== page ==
Bone Cracking in Low Humidity/High Temperature Environment

Lauren Gray Stogner


What causes the discrepancy in bone cracking in low humidity/high temperature environments? While cleaning bone for unrelated research in a tank of Dermestid beetles, certain bones would crack while others would not. The central theme of this research is to find out what factors made the bones crack and why some did not. Knowing the reasons for this will help in forensic cases, and the ability to control these factors could help future research.

Deer humeri and femora were placed in a tank of Dermestid beetles in a room with a temperature of about 79 degrees Fahrenheit and about 24% humidity.  The height, weight, circumference at the shaft, type of bone, fusion stage and whether or not they cracked were noted.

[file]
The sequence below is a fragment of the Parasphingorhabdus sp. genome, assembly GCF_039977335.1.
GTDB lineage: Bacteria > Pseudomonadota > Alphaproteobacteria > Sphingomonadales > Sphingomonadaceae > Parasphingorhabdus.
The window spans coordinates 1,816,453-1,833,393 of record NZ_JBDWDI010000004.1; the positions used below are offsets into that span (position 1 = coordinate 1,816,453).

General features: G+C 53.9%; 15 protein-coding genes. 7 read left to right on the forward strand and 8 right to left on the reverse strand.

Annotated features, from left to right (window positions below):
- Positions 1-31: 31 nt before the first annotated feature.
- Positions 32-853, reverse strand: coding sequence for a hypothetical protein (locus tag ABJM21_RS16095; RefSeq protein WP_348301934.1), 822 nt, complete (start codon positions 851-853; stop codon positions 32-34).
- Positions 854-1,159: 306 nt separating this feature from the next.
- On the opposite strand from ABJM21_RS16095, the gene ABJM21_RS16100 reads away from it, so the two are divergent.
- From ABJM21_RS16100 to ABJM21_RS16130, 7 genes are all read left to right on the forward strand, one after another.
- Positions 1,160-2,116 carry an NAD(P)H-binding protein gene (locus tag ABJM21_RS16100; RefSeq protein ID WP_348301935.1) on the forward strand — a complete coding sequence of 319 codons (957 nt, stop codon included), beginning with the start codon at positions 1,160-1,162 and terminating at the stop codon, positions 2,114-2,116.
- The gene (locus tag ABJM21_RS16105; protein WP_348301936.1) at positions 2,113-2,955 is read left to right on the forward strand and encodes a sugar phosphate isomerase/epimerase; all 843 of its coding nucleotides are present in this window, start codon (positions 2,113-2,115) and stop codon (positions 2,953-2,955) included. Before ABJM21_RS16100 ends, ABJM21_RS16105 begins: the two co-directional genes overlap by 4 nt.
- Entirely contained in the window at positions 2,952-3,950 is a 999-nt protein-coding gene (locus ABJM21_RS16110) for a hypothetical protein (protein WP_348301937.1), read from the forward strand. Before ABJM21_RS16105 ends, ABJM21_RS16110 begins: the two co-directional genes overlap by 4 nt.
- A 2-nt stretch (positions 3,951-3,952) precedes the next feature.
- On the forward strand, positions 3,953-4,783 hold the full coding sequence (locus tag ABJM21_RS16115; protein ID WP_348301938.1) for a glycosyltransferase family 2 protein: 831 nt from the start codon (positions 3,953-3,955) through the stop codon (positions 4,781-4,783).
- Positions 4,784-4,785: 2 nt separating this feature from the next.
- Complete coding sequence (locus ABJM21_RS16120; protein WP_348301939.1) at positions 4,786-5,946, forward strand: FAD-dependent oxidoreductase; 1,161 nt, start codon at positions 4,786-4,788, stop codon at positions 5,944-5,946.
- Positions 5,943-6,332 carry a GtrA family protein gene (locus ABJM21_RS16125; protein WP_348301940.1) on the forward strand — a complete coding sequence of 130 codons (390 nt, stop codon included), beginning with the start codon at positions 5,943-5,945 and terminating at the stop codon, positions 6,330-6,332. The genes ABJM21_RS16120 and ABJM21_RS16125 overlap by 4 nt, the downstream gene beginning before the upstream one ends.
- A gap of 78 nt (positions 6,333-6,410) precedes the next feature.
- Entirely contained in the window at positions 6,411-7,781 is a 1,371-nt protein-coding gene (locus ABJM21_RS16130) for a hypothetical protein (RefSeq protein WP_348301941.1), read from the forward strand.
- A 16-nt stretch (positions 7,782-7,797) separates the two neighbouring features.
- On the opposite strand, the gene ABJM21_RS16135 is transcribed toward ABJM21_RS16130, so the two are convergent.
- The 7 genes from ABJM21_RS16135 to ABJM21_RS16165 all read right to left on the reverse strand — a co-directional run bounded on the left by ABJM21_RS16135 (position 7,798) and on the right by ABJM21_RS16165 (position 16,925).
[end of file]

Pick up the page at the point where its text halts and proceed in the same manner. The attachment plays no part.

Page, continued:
The best indicator of whether a bone will crack or not appears to be the type of bone. Humeri had a cracking rate of 5% while femora had a cracking rate of 64% from the group of 40 bones. The other variables did not seem to play a roll. The reason for this, I hypothesize is the curvature of the humerus is much greater than the femur which stands up to the tension of the drying produces. The differences in the susceptibility of the two types of bone will be an important factor in future research on weathering and cracking of bone.


Forensic Anthropology, Weathering, Bone Trauma

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